ASESE, Granada – The excavation site has been re-filled with dirt, leaving few traces that anybody was ever digging for artifacts on the shores of LakeCocibolca.
But these weren’t looters covering their tracks, rather a team of international archaeologists trying to help Nicaragua dig into its past and preserve its history.
Led by Canadian archaeologist Geoffrey McCafferty, some 40 Canadians, Nicaraguans, Salvadorans and Costa Ricans spent six weeks digging for evidence of a supposed Mexican migration to the country around 1,000 years ago.
According to historical records, when the Spanish conquistadors arrived in what is today Nicaragua in A.D. 1500, they found an indigenous language similar to the Nahuatl language spoken in Mexico. Even today, some Nicaraguan villagers claim Mexican ancestry, McCafferty says.
But the university professor of archaeology wanted to discover artifact evidence of the alleged early contact.
Starting ten years ago, McCafferty and his wife, Sharisse, have been coming to Nicaragua during their school vacation months to lead digs in Rivas, Tipitapa and, more recently, on the lakeshorePeninsula of Asese, outside of Granada.
Having worked on projects in central Mexico for 25 years, McCafferty knows what to look for. But instead of finding definitive evidence of Mexican culture, McCafferty and his international team of archeologists discovered new, unanticipated artifacts at the Granada site leading to new theories about the intermixing of two civilizations that were previously thought to have never come in contact with one another.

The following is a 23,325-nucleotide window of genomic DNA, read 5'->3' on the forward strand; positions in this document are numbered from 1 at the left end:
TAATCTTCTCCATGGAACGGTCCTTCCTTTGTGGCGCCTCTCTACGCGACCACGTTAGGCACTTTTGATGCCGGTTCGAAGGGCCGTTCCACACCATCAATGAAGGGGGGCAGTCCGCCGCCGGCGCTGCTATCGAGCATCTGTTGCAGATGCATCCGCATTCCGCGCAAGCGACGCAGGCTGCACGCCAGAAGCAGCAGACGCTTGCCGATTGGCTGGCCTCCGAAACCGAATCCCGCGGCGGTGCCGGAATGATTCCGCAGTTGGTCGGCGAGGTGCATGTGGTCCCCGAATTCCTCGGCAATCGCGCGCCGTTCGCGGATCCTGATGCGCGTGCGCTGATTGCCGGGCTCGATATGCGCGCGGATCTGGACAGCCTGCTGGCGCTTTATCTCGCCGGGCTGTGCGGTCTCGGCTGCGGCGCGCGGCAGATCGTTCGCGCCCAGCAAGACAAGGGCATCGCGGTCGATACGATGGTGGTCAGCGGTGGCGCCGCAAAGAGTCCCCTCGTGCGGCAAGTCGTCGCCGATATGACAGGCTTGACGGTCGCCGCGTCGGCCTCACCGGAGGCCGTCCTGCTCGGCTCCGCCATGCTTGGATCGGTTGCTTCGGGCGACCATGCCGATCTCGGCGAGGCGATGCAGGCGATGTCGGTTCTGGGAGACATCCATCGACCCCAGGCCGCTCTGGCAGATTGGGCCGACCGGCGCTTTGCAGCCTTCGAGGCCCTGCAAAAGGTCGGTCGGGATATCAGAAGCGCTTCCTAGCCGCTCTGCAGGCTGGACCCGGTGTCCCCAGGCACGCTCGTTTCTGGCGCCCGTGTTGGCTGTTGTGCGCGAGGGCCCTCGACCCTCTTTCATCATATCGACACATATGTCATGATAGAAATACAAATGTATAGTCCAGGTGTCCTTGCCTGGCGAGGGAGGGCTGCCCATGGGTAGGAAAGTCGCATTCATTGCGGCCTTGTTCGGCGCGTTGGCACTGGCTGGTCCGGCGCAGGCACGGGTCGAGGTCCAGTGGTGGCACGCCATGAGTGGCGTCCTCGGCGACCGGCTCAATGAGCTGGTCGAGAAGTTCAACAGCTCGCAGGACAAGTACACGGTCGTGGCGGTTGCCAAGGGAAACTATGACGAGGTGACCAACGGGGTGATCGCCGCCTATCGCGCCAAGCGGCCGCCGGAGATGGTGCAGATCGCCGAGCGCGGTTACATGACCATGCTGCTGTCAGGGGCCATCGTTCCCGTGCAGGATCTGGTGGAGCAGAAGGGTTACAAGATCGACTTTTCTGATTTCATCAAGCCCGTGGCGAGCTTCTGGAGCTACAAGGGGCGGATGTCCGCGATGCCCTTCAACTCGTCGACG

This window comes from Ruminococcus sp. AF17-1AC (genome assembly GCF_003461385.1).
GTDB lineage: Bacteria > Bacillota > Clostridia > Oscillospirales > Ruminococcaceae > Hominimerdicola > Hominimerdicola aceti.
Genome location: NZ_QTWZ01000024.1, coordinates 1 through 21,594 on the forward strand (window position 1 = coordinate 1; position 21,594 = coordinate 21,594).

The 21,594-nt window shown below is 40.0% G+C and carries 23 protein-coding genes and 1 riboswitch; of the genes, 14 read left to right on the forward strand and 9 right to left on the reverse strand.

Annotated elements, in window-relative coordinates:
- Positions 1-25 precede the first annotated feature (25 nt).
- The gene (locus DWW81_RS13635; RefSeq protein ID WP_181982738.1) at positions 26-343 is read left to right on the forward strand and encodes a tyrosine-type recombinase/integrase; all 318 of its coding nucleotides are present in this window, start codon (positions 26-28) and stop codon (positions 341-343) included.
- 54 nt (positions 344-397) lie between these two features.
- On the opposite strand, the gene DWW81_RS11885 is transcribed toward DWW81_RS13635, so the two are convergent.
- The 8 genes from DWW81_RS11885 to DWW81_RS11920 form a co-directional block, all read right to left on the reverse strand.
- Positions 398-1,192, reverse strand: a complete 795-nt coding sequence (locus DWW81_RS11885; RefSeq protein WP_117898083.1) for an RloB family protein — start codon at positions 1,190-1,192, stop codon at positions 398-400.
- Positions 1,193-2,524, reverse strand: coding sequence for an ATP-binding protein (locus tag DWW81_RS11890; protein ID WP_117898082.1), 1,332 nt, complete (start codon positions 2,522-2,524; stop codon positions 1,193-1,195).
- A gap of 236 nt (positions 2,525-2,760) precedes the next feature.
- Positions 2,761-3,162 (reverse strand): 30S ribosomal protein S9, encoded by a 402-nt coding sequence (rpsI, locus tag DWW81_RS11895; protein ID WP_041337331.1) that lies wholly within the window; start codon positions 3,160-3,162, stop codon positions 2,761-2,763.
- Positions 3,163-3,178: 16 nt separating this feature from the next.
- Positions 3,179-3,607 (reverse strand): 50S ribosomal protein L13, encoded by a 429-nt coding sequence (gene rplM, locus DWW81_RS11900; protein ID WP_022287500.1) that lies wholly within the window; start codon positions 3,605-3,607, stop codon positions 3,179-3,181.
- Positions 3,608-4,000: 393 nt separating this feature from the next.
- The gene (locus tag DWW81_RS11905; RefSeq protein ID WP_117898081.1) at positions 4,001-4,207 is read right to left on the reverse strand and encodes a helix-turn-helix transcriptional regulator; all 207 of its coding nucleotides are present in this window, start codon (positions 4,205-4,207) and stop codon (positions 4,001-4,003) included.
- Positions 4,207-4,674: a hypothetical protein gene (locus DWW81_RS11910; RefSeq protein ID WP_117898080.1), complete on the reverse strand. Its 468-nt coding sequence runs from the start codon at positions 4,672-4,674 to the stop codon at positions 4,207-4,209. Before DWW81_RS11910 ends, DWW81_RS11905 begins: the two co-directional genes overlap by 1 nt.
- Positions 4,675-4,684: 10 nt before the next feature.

Covering 130 hectares, the banana-tree shaded plot of land along the lakeshore revealed 75,000 pre-Hispanic objects – skeletal remains, stone tools, jewelry, ceramics and musical instruments – dating back more than 1,000 years, to historical periods known as the Bagaces occupation (A.D. 250 to 800) and the Sapoá occupation (A.D. 800 to 1350). The Mexicans are thought to have arrived in the latter period, although McCafferty is now skeptical of that theory.
The team’s findings, which ranged from A.D. 500 to 1200, did, however, offer new insight into the transition between the two earlier civilizations.
“For the first time ever we are able to evaluate to what extent there was culture change,” McCafferty said, noting “dramatic differences” in burial practices and other cultural indicators.
The preliminary findings also indicate a gradual transition between the cultures, rather than the more usual violent conquest of one by another. McCafferty says this suggests “inter-marriage and a process of cultural blending.”
Further study is needed in Canada to verify the theories.
Mrs. McCafferty says, “You can excavate all you want but unless you process it, it is no value to the country. The objective is to tell the Nicaraguans more about their country.”
Training Local Archaeologists
McCafferty has been training Nicaraguan and other Central American archaeologists for the past decade.
Oscar Pavon, the Nicaraguan co-director of the project, has worked with McCafferty since 2003. He credits the Canadian with teaching him field methods that compliment the theory he learned in university.
The Canadian-funded dig project is one of few opportunities for archaeologists like Pavon to learn more about their ancestors.